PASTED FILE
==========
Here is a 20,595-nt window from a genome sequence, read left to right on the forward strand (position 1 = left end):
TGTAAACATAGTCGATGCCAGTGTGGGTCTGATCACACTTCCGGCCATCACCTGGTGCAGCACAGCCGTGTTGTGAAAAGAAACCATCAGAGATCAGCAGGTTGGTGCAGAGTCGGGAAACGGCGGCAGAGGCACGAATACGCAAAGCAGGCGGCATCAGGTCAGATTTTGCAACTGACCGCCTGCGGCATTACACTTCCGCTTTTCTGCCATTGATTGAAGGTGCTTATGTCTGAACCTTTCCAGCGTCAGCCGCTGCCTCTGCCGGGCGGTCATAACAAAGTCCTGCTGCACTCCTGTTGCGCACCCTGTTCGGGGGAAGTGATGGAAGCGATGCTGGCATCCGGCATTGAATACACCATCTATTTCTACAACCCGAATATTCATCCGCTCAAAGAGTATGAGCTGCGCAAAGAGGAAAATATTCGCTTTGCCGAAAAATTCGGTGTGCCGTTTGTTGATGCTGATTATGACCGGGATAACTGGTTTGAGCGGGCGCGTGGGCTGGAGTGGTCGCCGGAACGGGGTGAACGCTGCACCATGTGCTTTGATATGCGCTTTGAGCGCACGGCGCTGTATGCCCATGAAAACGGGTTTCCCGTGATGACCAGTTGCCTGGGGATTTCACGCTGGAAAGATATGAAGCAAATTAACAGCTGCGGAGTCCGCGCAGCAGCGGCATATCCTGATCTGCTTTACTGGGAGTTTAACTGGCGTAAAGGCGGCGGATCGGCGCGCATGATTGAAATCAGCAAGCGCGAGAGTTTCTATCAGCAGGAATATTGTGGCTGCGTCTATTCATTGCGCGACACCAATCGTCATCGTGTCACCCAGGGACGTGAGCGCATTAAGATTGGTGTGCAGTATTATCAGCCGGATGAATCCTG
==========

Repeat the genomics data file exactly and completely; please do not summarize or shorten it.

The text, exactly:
Here is a 20,595-nt window from a genome sequence, read left to right on the forward strand (position 1 = left end):
TGTAAACATAGTCGATGCCAGTGTGGGTCTGATCACACTTCCGGCCATCACCTGGTGCAGCACAGCCGTGTTGTGAAAAGAAACCATCAGAGATCAGCAGGTTGGTGCAGAGTCGGGAAACGGCGGCAGAGGCACGAATACGCAAAGCAGGCGGCATCAGGTCAGATTTTGCAACTGACCGCCTGCGGCATTACACTTCCGCTTTTCTGCCATTGATTGAAGGTGCTTATGTCTGAACCTTTCCAGCGTCAGCCGCTGCCTCTGCCGGGCGGTCATAACAAAGTCCTGCTGCACTCCTGTTGCGCACCCTGTTCGGGGGAAGTGATGGAAGCGATGCTGGCATCCGGCATTGAATACACCATCTATTTCTACAACCCGAATATTCATCCGCTCAAAGAGTATGAGCTGCGCAAAGAGGAAAATATTCGCTTTGCCGAAAAATTCGGTGTGCCGTTTGTTGATGCTGATTATGACCGGGATAACTGGTTTGAGCGGGCGCGTGGGCTGGAGTGGTCGCCGGAACGGGGTGAACGCTGCACCATGTGCTTTGATATGCGCTTTGAGCGCACGGCGCTGTATGCCCATGAAAACGGGTTTCCCGTGATGACCAGTTGCCTGGGGATTTCACGCTGGAAAGATATGAAGCAAATTAACAGCTGCGGAGTCCGCGCAGCAGCGGCATATCCTGATCTGCTTTACTGGGAGTTTAACTGGCGTAAAGGCGGCGGATCGGCGCGCATGATTGAAATCAGCAAGCGCGAGAGTTTCTATCAGCAGGAATATTGTGGCTGCGTCTATTCATTGCGCGACACCAATCGTCATCGTGTCACCCAGGGACGTGAGCGCATTAAGATTGGTGTGCAGTATTATCAGCCGGATGAATCCTG